Prenatal Care: Prenatal care should begin at least three months before you start attempting to get pregnant. During this time, you should practice the following healthy habits:

  • Stopping smoking and abstaining from alcoholic drinks.
  • Taking folic acid vitamins regularly (400 to 800 micrograms).
  • Avoiding all contact with toxic substances and chemicals at home or work that could be harmful.
  • Talking to your doctor about your medical conditions, dietary supplements, and any over-the-counter or prescription medicines that you take. 

Getting Enough Rest:

For new mothers who are trying to regain their strength, rest is essential. You may need to do the following to avoid becoming overly weary as a new mother:

  • Sleep when your baby goes to sleep
  • To make night feedings easier, keep your bed near your baby’s crib.

Healthy Balanced-Diet:

You’re more likely to get the nutrients you need if you eat a healthy, balanced diet. However, you will require more essential nutrients (particularly calcium, iron, and folic acid) than before you became pregnant. 

One of the best things you can do for yourself and your baby is to eat a well-balanced diet. During pregnancy, avoid the foods and beverages listed below.

  • Meat, eggs, and fish that haven’t been cooked
  • Vegetables and fruits.
  • Alternatives to sugar
  • Each day, consume four or more servings of dairy.
  • Drink no more than 1 or 2 cups of coffee or other caffeinated beverages every day.

Regular Check-ups:

When a doctor prescribes a test, it should be done on a regular basis.

  • Ultrasound tests to see how your baby is developing and to help you figure out when you’re due.
  • Checking for gestational diabetes using glucose testing
  • Routine Blood tests for general well being.
  • Amniocentesis is a procedure that examines the fetus for birth abnormalities and genetic issues.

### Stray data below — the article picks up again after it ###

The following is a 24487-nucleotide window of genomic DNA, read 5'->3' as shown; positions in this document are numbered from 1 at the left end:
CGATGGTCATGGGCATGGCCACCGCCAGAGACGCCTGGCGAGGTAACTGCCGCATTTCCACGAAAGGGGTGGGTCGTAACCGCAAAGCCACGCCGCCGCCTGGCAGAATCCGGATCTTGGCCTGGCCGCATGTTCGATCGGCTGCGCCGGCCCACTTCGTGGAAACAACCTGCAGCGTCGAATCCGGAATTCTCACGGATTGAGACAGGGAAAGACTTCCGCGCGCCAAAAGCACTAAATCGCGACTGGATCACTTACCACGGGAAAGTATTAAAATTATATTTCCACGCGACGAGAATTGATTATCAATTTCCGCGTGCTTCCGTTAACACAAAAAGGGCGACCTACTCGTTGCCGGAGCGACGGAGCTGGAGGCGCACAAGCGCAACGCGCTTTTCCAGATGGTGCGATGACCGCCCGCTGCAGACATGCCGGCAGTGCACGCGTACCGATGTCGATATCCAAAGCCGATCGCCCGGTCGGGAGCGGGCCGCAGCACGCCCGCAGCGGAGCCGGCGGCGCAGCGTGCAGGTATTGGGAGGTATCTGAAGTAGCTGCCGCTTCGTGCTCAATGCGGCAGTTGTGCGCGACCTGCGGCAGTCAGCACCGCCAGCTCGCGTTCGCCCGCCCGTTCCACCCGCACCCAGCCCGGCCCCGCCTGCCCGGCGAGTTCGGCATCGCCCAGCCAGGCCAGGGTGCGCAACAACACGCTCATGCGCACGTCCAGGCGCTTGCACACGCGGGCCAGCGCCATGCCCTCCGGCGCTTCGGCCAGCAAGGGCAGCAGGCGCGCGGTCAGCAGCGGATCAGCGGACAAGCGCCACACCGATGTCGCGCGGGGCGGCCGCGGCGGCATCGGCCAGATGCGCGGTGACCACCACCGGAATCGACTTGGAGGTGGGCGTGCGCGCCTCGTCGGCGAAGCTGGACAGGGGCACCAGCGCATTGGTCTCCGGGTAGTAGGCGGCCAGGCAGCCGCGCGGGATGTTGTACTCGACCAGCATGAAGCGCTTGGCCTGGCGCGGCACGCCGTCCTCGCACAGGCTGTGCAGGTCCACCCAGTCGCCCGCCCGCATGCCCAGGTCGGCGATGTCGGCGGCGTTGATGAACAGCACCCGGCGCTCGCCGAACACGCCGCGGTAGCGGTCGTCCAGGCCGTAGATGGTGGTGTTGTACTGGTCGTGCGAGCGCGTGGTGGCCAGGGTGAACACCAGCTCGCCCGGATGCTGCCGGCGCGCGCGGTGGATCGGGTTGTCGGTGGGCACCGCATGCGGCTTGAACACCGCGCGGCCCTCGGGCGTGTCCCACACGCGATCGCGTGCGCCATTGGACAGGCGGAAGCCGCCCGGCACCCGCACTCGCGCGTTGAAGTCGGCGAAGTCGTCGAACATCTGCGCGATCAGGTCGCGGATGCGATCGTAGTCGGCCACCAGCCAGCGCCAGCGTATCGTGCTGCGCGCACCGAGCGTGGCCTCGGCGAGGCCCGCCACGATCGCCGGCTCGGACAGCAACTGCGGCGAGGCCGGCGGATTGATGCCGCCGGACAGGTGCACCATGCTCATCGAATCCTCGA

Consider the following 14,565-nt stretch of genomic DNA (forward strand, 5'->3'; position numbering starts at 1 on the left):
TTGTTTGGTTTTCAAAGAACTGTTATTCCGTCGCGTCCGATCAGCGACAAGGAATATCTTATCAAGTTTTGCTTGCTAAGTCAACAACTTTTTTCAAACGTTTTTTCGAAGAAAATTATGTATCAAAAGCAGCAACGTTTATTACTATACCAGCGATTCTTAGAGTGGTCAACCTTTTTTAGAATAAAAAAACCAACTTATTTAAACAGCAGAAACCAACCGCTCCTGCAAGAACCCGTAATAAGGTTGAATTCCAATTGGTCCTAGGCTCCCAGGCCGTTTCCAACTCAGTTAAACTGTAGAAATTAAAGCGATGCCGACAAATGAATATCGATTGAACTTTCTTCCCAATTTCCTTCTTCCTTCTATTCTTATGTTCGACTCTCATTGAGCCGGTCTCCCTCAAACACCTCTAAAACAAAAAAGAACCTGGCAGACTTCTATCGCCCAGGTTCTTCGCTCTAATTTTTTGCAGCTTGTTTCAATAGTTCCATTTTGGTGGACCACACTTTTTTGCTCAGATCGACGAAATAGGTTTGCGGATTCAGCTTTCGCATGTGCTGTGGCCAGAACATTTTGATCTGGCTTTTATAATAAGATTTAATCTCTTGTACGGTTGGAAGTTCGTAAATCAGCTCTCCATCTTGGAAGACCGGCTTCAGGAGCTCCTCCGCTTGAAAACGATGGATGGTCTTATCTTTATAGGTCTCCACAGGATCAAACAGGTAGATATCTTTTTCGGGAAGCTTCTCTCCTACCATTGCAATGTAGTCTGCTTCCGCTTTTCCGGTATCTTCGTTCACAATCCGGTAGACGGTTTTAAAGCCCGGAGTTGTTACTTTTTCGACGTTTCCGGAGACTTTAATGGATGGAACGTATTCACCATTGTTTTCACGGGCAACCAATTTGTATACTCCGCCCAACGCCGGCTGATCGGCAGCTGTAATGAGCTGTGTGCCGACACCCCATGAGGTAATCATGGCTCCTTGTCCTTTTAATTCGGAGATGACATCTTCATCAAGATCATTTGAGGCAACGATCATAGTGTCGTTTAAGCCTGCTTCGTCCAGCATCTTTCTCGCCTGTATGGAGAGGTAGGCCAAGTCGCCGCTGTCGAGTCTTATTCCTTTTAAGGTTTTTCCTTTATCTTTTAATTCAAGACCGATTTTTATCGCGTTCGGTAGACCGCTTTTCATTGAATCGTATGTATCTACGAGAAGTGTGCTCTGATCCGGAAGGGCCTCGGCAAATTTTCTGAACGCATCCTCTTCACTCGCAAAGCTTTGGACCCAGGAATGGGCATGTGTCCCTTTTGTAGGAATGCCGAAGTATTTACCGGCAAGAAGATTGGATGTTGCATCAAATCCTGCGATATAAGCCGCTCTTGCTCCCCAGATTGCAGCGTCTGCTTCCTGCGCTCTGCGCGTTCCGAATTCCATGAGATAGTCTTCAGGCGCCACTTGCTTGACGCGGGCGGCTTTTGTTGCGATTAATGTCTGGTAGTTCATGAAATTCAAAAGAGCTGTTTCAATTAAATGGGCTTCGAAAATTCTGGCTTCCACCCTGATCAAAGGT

• Test for nuchal translucency to see if there are any abnormalities with the baby’s DNA.
  • Tests to see if you’re infected with a sexually transmitted disease
  • Rh and ABO blood type testing are two examples of blood type testing.
  • Anemia testing in the blood
  • Pre-pregnancy blood testing to monitor any chronic illnesses you may have had.

Consume more fruits and vegetables, as well as beans, meat,  eggs, cheese, and milk. Every day, as directed by your healthcare provider, take iron tablets and any other supplements or medicines you've been prescribed. When you get the time, take a rest.

Benecare health care providers must develop sustained relationships with patients throughout the stages of life so that they can address or facilitate the care of the vast majority of personal health care needs. To fulfill this role, Our health care teams, through technology and team care, need to be organized and equipped to address diverse physical health, behavioral health, and social service needs. Based on specific health expertise, Our health care teams may assume primary or shared responsibility for providing care.

At Benecare Hospital, proper pregnancy care guidance is provided by our best Gynaecologist. Pregnant women must take the best pregnancy care, it is required for a healthy baby & healthy mother. During pregnancy, women should eat healthy food, nutritious food, and Fruits, drink a lot of water, do regular exercise, and do regular check-ups.